Protecting Yourself from Liability for Cybertheft: Advice to Agents and Brokers from a Litigation Attorney
By Joshua J. Borger
Partner, Berliner Cohen
California real estate transactions are constantly the subject of hacking scams (i.e., wire fraud) due to our real estate prices. The inevitable purpose is to divert funds intended for escrow into a fake bank account. This article provides tips by a litigation attorney for agents and brokers to avoid liability for cybertheft.
In June 2016, the California Association of REALTORS® issued a new form entitled, “Wire Fraud Advisory” due to the drastic increase in wire transfer fraud targeting real estate transactions. Yet, as a fiduciary, a well-meaning agent or broker may be inclined to help their client close escrow by facilitating the transfer of the down payment. For example, the broker may confirm that wire instructions from escrow are correct. However, an inevitable problem arises when the instructions that the broker confirm are, in fact, the fake instructions.
A strikingly similar situation arose recently in a federal district court case in Kansas. In Bain v. Platinum Realty, LLC, the buyers sought to purchase a house. The buyers had their bank wire the purchase funds to a bank account that they thought was the sellers’ account. Unfortunately, it was actually some unknown criminal’s account who unlawfully entered the transaction by using fake email accounts that appeared to be similar to accounts used in the transaction. The buyers wired the money based on wiring instructions that were attached to an email account purportedly from the seller’s broker’s account. Having lost their money, the buyers sued the seller’s real estate agent and her employer claiming that an unknown criminal hacker intercepted an email from the title company to the real estate agent that contained the actual wiring instructions, altered the instructions to redirect the funds, created an email address similar to the title company, and sent the new fake wiring instructions to the agent, who then forwarded them to one of the buyers.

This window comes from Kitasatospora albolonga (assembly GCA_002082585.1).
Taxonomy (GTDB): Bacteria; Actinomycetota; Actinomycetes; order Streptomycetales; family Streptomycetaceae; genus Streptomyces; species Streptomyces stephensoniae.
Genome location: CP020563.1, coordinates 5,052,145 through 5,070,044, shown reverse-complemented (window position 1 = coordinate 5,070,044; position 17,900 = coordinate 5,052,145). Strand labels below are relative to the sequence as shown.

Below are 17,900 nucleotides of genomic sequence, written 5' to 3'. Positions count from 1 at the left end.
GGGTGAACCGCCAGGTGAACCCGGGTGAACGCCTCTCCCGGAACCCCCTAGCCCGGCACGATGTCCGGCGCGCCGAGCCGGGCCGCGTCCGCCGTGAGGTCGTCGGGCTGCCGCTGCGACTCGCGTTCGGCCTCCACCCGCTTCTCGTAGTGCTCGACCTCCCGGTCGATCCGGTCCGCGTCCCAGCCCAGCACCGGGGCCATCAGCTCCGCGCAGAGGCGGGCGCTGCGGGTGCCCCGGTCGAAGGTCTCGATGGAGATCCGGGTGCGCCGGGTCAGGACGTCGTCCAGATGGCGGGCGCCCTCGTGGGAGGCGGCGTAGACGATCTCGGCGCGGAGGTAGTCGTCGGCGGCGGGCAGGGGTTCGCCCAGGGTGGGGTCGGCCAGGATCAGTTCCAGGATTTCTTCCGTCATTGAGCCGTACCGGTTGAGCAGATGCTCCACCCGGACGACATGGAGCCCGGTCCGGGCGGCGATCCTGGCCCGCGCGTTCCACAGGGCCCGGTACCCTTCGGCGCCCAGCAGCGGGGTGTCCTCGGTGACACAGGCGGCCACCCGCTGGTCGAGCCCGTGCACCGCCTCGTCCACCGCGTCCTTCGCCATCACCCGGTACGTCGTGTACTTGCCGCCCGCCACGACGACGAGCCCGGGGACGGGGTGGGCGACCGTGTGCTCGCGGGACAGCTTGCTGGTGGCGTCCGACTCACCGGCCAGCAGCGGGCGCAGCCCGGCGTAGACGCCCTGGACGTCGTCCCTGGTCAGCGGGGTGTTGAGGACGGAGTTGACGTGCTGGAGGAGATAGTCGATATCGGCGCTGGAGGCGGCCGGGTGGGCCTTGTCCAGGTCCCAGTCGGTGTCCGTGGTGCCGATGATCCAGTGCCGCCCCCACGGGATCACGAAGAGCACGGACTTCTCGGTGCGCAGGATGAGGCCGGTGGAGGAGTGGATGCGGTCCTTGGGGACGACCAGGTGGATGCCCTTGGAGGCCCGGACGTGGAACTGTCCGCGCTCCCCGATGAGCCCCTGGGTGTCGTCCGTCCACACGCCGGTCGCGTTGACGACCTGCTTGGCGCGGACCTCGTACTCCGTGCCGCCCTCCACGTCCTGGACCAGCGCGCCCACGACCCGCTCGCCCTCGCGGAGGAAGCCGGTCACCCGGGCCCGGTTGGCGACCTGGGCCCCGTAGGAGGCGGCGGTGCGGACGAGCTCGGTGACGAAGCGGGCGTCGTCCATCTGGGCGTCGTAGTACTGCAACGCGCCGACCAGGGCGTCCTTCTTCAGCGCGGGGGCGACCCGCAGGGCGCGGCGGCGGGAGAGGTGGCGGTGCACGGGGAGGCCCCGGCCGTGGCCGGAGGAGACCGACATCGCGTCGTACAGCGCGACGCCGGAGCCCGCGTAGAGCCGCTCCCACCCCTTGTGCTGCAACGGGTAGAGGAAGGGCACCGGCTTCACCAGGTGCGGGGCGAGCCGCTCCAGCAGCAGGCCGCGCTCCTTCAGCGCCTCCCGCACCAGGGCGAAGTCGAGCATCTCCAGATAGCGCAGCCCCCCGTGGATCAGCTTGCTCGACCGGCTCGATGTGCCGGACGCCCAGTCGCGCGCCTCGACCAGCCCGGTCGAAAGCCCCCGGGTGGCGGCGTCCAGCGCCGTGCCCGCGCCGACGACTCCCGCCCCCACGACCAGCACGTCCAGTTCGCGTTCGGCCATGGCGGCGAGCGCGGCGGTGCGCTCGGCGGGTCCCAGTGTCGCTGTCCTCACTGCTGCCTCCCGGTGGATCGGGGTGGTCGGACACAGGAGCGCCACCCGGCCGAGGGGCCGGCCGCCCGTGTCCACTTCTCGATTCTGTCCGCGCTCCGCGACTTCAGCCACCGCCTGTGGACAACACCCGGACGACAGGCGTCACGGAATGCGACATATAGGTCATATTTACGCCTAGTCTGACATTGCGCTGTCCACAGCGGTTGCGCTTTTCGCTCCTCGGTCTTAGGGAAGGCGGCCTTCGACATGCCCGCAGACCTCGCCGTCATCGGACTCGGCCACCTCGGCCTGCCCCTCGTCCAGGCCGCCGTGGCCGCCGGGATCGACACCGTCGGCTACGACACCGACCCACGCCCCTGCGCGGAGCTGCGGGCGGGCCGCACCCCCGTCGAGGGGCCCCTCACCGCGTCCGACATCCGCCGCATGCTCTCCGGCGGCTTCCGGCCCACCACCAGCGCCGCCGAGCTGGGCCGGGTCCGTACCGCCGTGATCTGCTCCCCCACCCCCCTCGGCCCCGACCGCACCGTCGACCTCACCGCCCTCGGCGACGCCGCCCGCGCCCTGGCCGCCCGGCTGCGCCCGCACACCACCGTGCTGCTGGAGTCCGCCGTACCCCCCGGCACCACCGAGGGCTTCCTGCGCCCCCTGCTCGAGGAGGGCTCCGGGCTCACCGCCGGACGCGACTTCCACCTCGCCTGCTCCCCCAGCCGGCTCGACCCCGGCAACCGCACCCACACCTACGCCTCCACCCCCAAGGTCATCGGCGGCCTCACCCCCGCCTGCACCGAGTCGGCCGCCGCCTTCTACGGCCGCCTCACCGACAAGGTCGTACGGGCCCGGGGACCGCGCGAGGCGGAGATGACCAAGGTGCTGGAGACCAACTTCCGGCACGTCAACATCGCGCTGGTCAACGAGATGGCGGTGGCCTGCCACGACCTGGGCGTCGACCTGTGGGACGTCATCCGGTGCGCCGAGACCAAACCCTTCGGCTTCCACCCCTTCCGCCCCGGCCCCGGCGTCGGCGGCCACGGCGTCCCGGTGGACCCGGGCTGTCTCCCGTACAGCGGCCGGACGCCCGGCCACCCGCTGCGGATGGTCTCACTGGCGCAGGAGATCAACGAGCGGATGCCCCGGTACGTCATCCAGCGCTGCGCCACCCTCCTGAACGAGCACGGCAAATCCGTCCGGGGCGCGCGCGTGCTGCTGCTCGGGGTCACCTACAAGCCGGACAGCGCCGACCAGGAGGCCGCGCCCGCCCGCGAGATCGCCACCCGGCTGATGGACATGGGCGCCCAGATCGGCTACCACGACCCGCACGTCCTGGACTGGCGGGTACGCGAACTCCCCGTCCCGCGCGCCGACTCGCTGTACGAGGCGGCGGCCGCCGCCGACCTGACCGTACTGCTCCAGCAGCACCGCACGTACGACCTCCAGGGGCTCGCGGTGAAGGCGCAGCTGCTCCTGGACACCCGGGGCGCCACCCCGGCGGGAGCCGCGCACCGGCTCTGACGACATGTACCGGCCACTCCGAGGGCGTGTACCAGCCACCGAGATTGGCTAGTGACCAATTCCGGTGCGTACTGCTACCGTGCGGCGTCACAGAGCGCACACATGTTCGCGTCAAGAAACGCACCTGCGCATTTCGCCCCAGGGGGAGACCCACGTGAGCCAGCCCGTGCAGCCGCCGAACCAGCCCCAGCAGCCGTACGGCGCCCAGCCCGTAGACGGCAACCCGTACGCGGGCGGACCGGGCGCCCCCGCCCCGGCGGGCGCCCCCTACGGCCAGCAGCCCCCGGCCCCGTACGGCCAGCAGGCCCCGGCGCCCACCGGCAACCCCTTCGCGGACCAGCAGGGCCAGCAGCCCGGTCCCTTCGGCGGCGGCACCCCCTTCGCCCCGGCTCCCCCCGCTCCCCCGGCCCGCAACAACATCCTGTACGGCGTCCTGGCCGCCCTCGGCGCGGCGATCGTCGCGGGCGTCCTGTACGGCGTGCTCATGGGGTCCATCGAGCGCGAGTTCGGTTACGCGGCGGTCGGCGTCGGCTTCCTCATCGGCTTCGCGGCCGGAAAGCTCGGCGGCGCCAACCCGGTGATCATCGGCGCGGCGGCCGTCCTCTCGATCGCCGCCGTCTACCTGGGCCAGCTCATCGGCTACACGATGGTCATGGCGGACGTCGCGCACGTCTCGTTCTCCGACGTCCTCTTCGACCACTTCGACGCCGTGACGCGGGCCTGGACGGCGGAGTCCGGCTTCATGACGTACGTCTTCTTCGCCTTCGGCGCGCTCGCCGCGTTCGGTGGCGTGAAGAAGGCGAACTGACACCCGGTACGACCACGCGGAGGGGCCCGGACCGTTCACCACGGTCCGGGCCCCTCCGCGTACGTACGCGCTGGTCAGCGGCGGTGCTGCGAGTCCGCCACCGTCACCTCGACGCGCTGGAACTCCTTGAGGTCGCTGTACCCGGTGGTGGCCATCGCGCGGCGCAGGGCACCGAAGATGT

In an attempt to prevail shy of trial, the agent argued based on a California case that negligent misrepresentation—that is, a representation made without a reasonable basis for believing it to be true–requires a “positive assertion,” not an implied assertion. As argued, the agent forwarding an email was not sufficient. The court denied the motion, holding that Kansas law differed from California law.
The district court conducted a jury trial based on one of the buyer’s claims for negligent misrepresentation against the broker and her employer. The jury found against the broker and the employer.
Would it really have turned out differently under California law? It is true that in California a negligent misrepresentation requires an affirmative statement. However, agents and brokers are fiduciaries to their clients. As fiduciaries, their clients are entitled to rely upon the information given to them. Thus, the agent or broker who—albeit inadvertently—forwards the fake email to their client without confirming it breaches the fiduciary duty to use reasonable care.
At the same time, the agent/broker would have nullified the warnings in the “Wire Fraud Advisory.” It is unlikely that a court would allow a broker to avoid liability for its own actions based on a prior advisory. Such a holding would contradict the right of the client to rely upon his fiduciary’s representations.
On the other hand, a broker does not owe a fiduciary duty to anyone but his client. Yet, he may be liable to someone other than his client if he represents that the fake email is valid without reasonable grounds for doing so. But, the broker likely would not be liable for negligent misrepresentation for merely serving as a conduit for the hackers (i.e., forwarding the email without confirming that it’s valid) because negligent misrepresentation has to be based on an affirmative statement; it cannot be implied.
The lesson from the Bain case is for agents and brokers to require that the clients work directly with escrow. Although you are well intentioned, do not serve as an intermediary. Otherwise, you may be doing more harm than good to both you and your client.
Interested in learning more? Come to Joshua’s class at SCCAOR on June 18th. He will be teaching “Duties and Liabilities of Brokers and Agents to the Client: 101”. Click here for more information.